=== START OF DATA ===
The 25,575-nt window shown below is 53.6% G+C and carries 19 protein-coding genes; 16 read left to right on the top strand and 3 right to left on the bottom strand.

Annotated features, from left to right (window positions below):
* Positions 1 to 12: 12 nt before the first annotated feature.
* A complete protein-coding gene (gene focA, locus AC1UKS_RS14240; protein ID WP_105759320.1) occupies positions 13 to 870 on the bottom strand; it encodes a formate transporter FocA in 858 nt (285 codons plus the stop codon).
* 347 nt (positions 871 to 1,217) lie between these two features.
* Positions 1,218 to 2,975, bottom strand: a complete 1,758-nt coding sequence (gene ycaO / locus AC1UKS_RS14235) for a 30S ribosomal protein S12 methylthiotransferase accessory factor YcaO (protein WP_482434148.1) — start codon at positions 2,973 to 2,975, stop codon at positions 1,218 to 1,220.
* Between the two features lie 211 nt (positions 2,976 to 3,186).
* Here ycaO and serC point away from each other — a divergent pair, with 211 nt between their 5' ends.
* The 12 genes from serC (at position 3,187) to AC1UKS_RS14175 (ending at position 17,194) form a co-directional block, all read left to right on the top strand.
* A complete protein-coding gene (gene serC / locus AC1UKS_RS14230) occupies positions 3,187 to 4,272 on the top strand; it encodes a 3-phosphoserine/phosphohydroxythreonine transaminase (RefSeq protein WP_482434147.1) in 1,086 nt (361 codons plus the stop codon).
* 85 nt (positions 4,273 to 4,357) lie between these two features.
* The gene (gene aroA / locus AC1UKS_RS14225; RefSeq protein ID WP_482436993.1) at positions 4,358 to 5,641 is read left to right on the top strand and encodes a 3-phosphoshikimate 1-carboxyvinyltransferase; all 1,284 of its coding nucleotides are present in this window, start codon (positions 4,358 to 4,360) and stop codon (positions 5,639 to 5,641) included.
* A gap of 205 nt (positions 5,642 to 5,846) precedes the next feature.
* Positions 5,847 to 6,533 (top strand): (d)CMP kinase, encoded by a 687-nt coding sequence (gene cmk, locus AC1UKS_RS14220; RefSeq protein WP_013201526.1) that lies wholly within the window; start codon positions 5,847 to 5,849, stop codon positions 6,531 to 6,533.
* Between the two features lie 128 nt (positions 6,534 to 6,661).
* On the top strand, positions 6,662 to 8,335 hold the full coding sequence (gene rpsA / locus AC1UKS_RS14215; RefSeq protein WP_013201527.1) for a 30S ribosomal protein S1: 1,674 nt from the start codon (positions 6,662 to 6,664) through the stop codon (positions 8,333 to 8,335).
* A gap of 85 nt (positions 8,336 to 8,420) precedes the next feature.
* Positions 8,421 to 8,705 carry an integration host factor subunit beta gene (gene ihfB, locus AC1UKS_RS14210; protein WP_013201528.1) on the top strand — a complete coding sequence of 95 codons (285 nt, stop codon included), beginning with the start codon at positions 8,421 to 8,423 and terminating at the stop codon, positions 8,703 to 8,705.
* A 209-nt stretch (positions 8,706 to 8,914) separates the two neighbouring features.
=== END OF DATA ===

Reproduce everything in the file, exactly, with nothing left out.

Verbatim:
The 25,575-nt window shown below is 53.6% G+C and carries 19 protein-coding genes; 16 read left to right on the top strand and 3 right to left on the bottom strand.

Annotated features, from left to right (window positions below):
* Positions 1 to 12: 12 nt before the first annotated feature.
* A complete protein-coding gene (gene focA, locus AC1UKS_RS14240; protein ID WP_105759320.1) occupies positions 13 to 870 on the bottom strand; it encodes a formate transporter FocA in 858 nt (285 codons plus the stop codon).
* 347 nt (positions 871 to 1,217) lie between these two features.
* Positions 1,218 to 2,975, bottom strand: a complete 1,758-nt coding sequence (gene ycaO / locus AC1UKS_RS14235) for a 30S ribosomal protein S12 methylthiotransferase accessory factor YcaO (protein WP_482434148.1) — start codon at positions 2,973 to 2,975, stop codon at positions 1,218 to 1,220.
* Between the two features lie 211 nt (positions 2,976 to 3,186).
* Here ycaO and serC point away from each other — a divergent pair, with 211 nt between their 5' ends.
* The 12 genes from serC (at position 3,187) to AC1UKS_RS14175 (ending at position 17,194) form a co-directional block, all read left to right on the top strand.
* A complete protein-coding gene (gene serC / locus AC1UKS_RS14230) occupies positions 3,187 to 4,272 on the top strand; it encodes a 3-phosphoserine/phosphohydroxythreonine transaminase (RefSeq protein WP_482434147.1) in 1,086 nt (361 codons plus the stop codon).
* 85 nt (positions 4,273 to 4,357) lie between these two features.
* The gene (gene aroA / locus AC1UKS_RS14225; RefSeq protein ID WP_482436993.1) at positions 4,358 to 5,641 is read left to right on the top strand and encodes a 3-phosphoshikimate 1-carboxyvinyltransferase; all 1,284 of its coding nucleotides are present in this window, start codon (positions 4,358 to 4,360) and stop codon (positions 5,639 to 5,641) included.
* A gap of 205 nt (positions 5,642 to 5,846) precedes the next feature.
* Positions 5,847 to 6,533 (top strand): (d)CMP kinase, encoded by a 687-nt coding sequence (gene cmk, locus AC1UKS_RS14220; RefSeq protein WP_013201526.1) that lies wholly within the window; start codon positions 5,847 to 5,849, stop codon positions 6,531 to 6,533.
* Between the two features lie 128 nt (positions 6,534 to 6,661).
* On the top strand, positions 6,662 to 8,335 hold the full coding sequence (gene rpsA / locus AC1UKS_RS14215; RefSeq protein WP_013201527.1) for a 30S ribosomal protein S1: 1,674 nt from the start codon (positions 6,662 to 6,664) through the stop codon (positions 8,333 to 8,335).
* A gap of 85 nt (positions 8,336 to 8,420) precedes the next feature.
* Positions 8,421 to 8,705 carry an integration host factor subunit beta gene (gene ihfB, locus AC1UKS_RS14210; protein WP_013201528.1) on the top strand — a complete coding sequence of 95 codons (285 nt, stop codon included), beginning with the start codon at positions 8,421 to 8,423 and terminating at the stop codon, positions 8,703 to 8,705.
* A 209-nt stretch (positions 8,706 to 8,914) separates the two neighbouring features.